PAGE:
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Knowing the Difference Between RRSPs, RESPs and TFSAs

There are so many options out there to help you make smart investments for your financial future. It can be confusing to understand the differences between each option and what the pros and cons are. But don’t worry – we’re here to help! Below is a rundown on knowing the differences between RRSPs, RESPs, and TFSAs. Understanding these pillar savings plans can help you make informed decisions on where to best invest your money for an enriched financial plan.

Registered Retirement Savings Plans (RRSPs)

The RRSP was created by the Canadian government to help individuals better save for their retirement.

So how does it work? Canadians can contribute up to 18% of their income earnings for a maximum of $26,500 per year. If you contribute less than the threshold in any given year, the allowable contribution carries forward year after year.

RRSPs have a particular tax advantage that makes your contributions to the account tax-deductible. You will receive a tax receipt based on the amount you have contributed each year.  Also, any contributions made to an RRSP account will lower your taxable income for the year, meaning you will owe fewer taxes the more money you put into an RRSP.

PRO TIP: For the best use of your RRSP tax refund, invest it right back into your RRSP for exponential growth. Want more tax refund tips? Read our blog on The Best Ways to Spend Your Tax Refund.

While tax deductions are helpful while an investment is growing, you will be taxed once you withdraw. In most cases, however, you are in a lower tax bracket when you retire since you are no longer making an annual income. The lower tax bracket will mean that you will pay less tax on the withdrawal of your RRSP.

Another great advantage of the RRSP is the Home Buyer’s Plan, which allows individuals to withdraw up to $35,000 from their RRSP to invest in a new home without having to pay any penalty. The only stipulation is that the amount withdrawn must be re-invested back into the RRSP within 15 years.

Registered Education Savings Plans (RESPs)

An RESP is a savings account created to save for your child’s post-secondary education.

RESPs have a similar tax advantage as RRSPs that make the investment free from tax until it’s withdrawn for your child’s education.

Parents, other family and friends can contribute a lifetime total of $50,000 per child. The government also assists you with the Canadian Education Savings Grant (CESG). The CESG provides 20% of what you have invested, up to $500 per year to your RESP. Meaning if you’re allocating $2500 per year on an RESP, the government will provide $500 of free money annually towards your child’s future education.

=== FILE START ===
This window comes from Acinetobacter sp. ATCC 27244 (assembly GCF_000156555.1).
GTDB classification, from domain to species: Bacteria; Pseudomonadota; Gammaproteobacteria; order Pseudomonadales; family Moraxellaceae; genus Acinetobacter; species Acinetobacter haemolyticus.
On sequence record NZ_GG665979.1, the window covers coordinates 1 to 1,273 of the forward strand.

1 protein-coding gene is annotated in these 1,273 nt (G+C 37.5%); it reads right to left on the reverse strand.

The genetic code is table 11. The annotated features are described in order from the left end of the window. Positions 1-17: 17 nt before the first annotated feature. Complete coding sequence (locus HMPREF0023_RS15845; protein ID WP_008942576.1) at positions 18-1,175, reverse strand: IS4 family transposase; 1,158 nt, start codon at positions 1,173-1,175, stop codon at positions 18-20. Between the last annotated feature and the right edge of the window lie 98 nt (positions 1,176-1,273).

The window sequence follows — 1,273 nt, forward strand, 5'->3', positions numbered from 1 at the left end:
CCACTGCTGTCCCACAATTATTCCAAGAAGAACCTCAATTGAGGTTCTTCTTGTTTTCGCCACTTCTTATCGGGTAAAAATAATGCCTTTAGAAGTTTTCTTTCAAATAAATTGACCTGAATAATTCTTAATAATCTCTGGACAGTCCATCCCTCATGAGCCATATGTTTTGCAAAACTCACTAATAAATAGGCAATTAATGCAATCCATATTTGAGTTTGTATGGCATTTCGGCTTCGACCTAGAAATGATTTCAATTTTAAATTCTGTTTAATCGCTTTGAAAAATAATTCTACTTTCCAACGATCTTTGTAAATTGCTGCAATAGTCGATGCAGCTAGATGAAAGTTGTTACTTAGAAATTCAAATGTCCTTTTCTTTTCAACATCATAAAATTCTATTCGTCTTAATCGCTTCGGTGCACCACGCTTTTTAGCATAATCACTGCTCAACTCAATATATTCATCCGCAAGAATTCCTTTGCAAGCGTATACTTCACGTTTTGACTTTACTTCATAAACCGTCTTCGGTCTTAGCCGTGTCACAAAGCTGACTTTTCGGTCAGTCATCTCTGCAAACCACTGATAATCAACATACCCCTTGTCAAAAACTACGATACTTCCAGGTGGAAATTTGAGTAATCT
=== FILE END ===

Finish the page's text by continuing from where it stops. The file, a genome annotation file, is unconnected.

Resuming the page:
If you’re looking to invest more than $2500 per year, many experts recommend putting the extra funds in a TFSA. This way, you take full advantage of the government grant and avoid taxation on your additional contributions when it’s time to withdraw.

Tax-Free Savings Accounts (TFSAs)

A TFSA is a personal savings account that allows you to save money for almost any purpose.

People 18 years and older can save up to $6,000 per year in a TFSA. If you contribute more than the allowable amount, you will be subject to a tax equal to 1% of the highest excess amount in a given month, for each month that the excess remains in your account.

TFSAs have a unique tax advantage that makes the income from the investment completely tax-exempt even once you have withdrawn the amount.

The biggest challenge with the TFSA is that it can be tempting to withdraw the money for other purposes before reaching your goal because there are no tax repercussions for withdrawal.

Knowing the difference between RRSPs, RESPs, and TFSAs is just the first step. If you’re still unsure what investment account is right for your goals? Don’t sweat it. Finally provides you with product recommendations best suited for each of your goals. Check us out here.

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